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Island Hopping Less Fun Than It Sounds. Battle of Midway (June 1942) Naval Battle: US lost 1 aircraft carrier, Japan lost 4 aircraft carriers.

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Presentation on theme: "Island Hopping Less Fun Than It Sounds. Battle of Midway (June 1942) Naval Battle: US lost 1 aircraft carrier, Japan lost 4 aircraft carriers."— Presentation transcript:

1 Island Hopping Less Fun Than It Sounds

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3 Battle of Midway (June 1942) Naval Battle: US lost 1 aircraft carrier, Japan lost 4 aircraft carriers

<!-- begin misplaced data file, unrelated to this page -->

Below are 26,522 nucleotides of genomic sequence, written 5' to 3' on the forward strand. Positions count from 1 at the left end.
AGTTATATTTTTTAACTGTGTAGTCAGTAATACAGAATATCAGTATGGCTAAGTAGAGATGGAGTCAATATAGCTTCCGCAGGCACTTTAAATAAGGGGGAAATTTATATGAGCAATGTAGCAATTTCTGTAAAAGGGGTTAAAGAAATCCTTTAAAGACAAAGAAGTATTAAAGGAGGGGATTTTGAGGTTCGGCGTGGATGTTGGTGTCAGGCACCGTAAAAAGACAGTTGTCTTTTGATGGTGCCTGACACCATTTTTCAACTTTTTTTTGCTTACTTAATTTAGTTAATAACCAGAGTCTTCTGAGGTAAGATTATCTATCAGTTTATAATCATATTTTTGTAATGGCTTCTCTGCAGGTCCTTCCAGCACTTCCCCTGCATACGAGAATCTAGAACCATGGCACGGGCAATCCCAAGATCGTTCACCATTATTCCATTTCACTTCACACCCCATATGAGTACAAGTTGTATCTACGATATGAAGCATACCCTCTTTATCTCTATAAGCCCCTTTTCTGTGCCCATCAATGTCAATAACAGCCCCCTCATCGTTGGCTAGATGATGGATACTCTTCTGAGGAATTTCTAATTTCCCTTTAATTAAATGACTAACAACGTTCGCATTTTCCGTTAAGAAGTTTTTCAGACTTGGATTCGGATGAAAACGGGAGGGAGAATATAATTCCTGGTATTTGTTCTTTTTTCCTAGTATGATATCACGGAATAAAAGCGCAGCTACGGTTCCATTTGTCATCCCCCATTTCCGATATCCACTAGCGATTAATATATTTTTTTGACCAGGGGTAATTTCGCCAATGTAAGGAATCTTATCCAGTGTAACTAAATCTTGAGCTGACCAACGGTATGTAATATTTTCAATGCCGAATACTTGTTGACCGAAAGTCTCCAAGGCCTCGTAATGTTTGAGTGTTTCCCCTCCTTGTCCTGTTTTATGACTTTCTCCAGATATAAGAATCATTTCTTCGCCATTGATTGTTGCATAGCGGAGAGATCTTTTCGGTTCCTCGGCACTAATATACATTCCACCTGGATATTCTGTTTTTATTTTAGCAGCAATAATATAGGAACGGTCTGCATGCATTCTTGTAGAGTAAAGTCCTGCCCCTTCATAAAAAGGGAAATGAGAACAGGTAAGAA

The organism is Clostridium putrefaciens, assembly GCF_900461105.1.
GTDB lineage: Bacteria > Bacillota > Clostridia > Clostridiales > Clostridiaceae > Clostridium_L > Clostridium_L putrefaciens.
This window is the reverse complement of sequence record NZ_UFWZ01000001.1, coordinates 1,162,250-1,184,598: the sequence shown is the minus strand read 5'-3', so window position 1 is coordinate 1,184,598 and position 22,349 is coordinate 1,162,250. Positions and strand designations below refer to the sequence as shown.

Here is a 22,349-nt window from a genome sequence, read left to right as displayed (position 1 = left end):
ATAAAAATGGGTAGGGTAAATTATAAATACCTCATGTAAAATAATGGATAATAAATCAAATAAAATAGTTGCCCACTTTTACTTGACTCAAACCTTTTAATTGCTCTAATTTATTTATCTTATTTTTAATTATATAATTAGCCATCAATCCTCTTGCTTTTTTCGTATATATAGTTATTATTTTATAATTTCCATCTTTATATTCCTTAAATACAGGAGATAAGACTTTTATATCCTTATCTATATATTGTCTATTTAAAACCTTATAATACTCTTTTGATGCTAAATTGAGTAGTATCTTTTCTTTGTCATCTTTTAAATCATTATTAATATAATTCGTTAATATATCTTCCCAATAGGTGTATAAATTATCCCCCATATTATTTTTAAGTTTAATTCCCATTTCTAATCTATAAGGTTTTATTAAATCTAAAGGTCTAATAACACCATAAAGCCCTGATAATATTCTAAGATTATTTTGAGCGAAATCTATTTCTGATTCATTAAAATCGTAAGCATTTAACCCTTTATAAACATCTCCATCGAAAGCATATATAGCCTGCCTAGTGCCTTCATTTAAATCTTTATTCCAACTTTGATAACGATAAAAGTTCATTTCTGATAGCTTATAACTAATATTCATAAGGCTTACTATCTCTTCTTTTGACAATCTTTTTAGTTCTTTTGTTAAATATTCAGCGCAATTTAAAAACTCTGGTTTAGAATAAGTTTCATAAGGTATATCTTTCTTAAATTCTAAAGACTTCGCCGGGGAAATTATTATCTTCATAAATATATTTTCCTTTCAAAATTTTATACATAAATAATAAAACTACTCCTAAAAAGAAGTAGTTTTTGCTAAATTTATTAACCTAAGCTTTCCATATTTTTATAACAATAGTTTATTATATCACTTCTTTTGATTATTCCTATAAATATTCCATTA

4 Battle of Iwo Jima (Feb. 1945) 70,000 Marines sent to invade the island Vs. 22,000 Japanese soldiers Results: US wins (takes a month) About 7,000 US dead About 20,000 US wounded Only 212 Japanese soldiers taken prisoner Island was 4.5 Miles x 2.5 Miles

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6 Battle for Okinawa (April 1945) 180,000 US troops Vs. 120,000 Japanese troops Results: US wins About 12,000 US dead About 38,000 US wounded 36 US warships destroyed About 110,000 Japanese soldiers dead 50, ,000 Japanese civilians dead 60 Miles x 2-18 Miles

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8 The Firebombing of Japan “[We] were behaving as war criminals.” – Robert McNamara

9 Firebombing 67 Japanese cities were firebombed by the United States during WWII Firebombs utilize napalm – a jellied gasoline – Bombs explode, fired spreads, burns everything indiscriminately As many as 500,000 Japanese killed (mostly civilians), and as many as 5 million left homeless